Newspaper Page Text
(Mts* g?tWH?n?oM ^?|h fcplte
EDGEFIELD, S. C., WEDNESDAY, FEBRUARY 5, 1919
Engagement Announced. Sol
diers and Sailors Coming
Home. Mr. Turner Now
Miss Elise Mobley who is taking a
business course in Columbia, spent
the week-end here at her home.
Mr. Willie Lee Wright was here
from Atlanta last week for a visit to
. the homefolks. He is taking a course
Mr. Addy who has been connected
with the Farmers' and Merchants'
Baqk as assistant cashier, has return
ed to Saluda to his home.
Mr. and Mrs. F. M. Boyd and Miss
es Marion and Stewart Boyd have re
; turned from -Beaufort. Everyone is
delighted to have them back.
Mrs. Mobley of Columbia has been
visiting in the home of her step-son,
Mr. Edwin Mobley, coming to nurse
his wife who was afflicted with the
Mr. M. T. Turner is able to be out
after being sick for a week or more.
Mrs. J. D. Bartley is improving af
ter an operation a** the City Hospital
Mrs. John Waters and children of
Saluda, have been guests in the home
of Mrs. Mary Waters. Mr. Charlie
Cullen of the navy has also been a
visitor in thr home, Mrs. Waters be
ing his grandmother.
Mrs. White and Miss Ruth Phillips
have returned to Springfield after a
visit to relatives.
Mr. Burnett who has been in the
navy, will soon be at his former place
at the Light and Ice Plant and will
soon begin the making of ice for use.
Miss Maggie Criggler of Danville,
Va., is spending a while with Mrs. W.
Mrs. Marie Dozier visited friends
in Augusta last week.
Miss Sara Norris has gone to At
lanta for a two week's stay and while
. there will make purchases of spring
millinery for the ^stoblisrnaanfc?hire.
Miss Violet Davis of Cleveland,
Ohio is the guest of relatives.
Mrs. Harry Howard of Batesburg,
is spending a while with Mrs. David
Mrs. W. E. Lagror.e is expecting
her sister, Miss Ethel Coleman, of
. Aiken at an early date to visit her.
Mr. Marvin Bartley who has been
in the army, was here last week visit
ing his father, Mr. J. D. Bartley. His
friends were glad to see him.
Mrs. Harry Strother and Master
Harry were visitors here during the
past week in the home of Mr. M. T.
Mrs. Frank has been quite sick
with influenza, but is improving.
Mrs. Walter Allen of Fruit Hill
was a visitor here last week. Her sis
ter, Miss Kitty Warren returned with
her. to her home.
Mrs. Maggie Hill and Mr. Carl
Hill of Edgefieuld spent Thursday !
here in the home of Mrs. Willie
Mr. George Hubbard has moved
from Augusta and is now engaged in
following his profssion.
Mrs. Mattie Toney has returned
from Charleston after a visit to her
sister. While away she was quite sick.
Mr. and Mrs. Rhoden have rented
a part of the home of Misses Rachael
and Marguerite Simmons and are
now domiciled there.
Mr. and Mrs. Sam Wolfe announc
ed the engagement of their sister to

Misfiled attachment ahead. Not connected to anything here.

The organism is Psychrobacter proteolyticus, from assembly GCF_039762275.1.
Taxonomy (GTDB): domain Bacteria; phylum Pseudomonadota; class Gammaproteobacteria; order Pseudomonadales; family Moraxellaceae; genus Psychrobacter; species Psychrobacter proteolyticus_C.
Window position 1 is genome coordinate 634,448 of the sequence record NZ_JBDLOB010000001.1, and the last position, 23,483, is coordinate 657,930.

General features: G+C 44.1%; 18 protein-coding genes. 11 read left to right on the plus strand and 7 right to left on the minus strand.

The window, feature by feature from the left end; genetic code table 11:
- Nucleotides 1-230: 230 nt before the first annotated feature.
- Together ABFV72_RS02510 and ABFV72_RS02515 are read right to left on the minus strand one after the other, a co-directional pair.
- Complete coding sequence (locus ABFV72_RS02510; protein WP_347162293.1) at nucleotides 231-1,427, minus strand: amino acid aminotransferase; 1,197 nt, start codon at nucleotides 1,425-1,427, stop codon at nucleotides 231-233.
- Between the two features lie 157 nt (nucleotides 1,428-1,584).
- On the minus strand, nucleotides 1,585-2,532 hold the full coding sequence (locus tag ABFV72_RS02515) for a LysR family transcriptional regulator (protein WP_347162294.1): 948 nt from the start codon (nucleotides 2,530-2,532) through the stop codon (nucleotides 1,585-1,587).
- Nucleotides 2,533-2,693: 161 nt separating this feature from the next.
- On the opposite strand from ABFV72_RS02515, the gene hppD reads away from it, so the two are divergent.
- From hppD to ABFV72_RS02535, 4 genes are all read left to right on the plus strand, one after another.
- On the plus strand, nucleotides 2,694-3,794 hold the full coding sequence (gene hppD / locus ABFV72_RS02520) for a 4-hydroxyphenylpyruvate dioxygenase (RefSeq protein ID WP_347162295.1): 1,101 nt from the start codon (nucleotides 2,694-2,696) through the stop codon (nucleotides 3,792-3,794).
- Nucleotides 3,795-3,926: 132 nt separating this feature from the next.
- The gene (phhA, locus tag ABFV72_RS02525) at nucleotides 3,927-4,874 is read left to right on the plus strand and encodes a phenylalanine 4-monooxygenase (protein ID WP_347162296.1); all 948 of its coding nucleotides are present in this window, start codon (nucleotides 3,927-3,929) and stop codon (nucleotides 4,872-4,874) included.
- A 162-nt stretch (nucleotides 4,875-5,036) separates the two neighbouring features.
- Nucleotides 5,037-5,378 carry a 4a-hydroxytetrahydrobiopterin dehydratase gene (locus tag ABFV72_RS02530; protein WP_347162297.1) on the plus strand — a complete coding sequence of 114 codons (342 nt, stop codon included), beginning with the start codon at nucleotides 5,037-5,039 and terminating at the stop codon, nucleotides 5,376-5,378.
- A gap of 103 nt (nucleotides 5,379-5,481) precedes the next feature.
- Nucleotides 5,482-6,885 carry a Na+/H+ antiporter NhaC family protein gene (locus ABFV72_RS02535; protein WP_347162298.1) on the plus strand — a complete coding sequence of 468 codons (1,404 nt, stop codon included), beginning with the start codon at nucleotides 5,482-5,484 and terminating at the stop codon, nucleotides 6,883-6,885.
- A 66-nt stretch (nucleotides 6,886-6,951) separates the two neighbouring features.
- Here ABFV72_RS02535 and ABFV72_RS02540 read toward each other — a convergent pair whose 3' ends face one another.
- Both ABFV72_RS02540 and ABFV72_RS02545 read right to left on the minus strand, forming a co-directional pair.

Mr. Daitch of Edgefield on last Thurs
day evening. The happy event to take
place in about a month. The groom
presented his fiancee with a diamond
pendant on this occasion. The affair
was a very pleasant one. A delight
ful supper was served.
Red Oak Grove.
There was some disappointment
last Sunday that we had no service
at Red Oak Grove. Many difficulties
and some discouragement must come
to us all, which bring out the real
character. We have been called upon
to close our Sunday Schools and
churches. Now Christian leaders
should enlarge on their vision of
duty; being Christlike in their deci
sion; success is theis if they use
knowledge, which always brings en
thusiasm, kindled in the heart by will
ingness to sacrifice. Sometimes it is
a stubborn heart, jealousy, ill will
and some times it requires us to lay
aside even more of our time for the
Lord's work, as well as our means.
We can's expect very much enthusi
asm without some effort and sacri
fice,' which will present itself when
the purpose is right. x
Now that spring is near at hand;
we can but hope that the spirit to re
sume our once well organized posi
tions may be realized, working hard
er, giving more, both in time and of
our means, for we are happiest who
Our neighborhood in fast recover
ing from the long seige of sickness
and we have been greatly blessed,
not one death among us.
Next Sunday our monthly W. M.
U., we trust, can meet, as we have
had no meeting since December.
The Y. W. A. will meet with Misses
Maggie and Clela Agner on the 16th.
We are thinking of holding a short
memorial service in honor of Frances
Willard at this meetin.
Our girls held a most beautiful
service in memory of Miss Moon on
December 26 at Mrs Lamb's. On this
occasion with them, was quite a num
ber of visitors and much praise was
duly given them for the lovely spirit
manifested, that being made evident
by each girl rendering a part of their
real selves in the service, which we
appreciated more than we could ex
press. May they continue to let their
life shine for Jesus, helping them to
make leaders of efficiency in places
where much is needed to be done, for
surely "the field is white and the la
Much moving and changing around
has taken place in this community,
but every body seems about domi
ciled and ready for 1919.
Mr. and Mrs Oscar Timmerman
have at last become quartered in
their new home. They have a very
pretty and convenient home.
Mr. T. W. Lamb and Mr. G. W.
Bussey are in Greenwood attending
United States Court.
Some Incidents of Boston.
January 30, 1919.
I can think of no particular thing
of interest that I have seen or heard
lately to tell you about except some
little things that I have experienced.
We can put our Southern life to good
advantage here. I used the cotton
fields as a subject for an extempora
neous speech and I suppose I told all
I knew in about four minutes.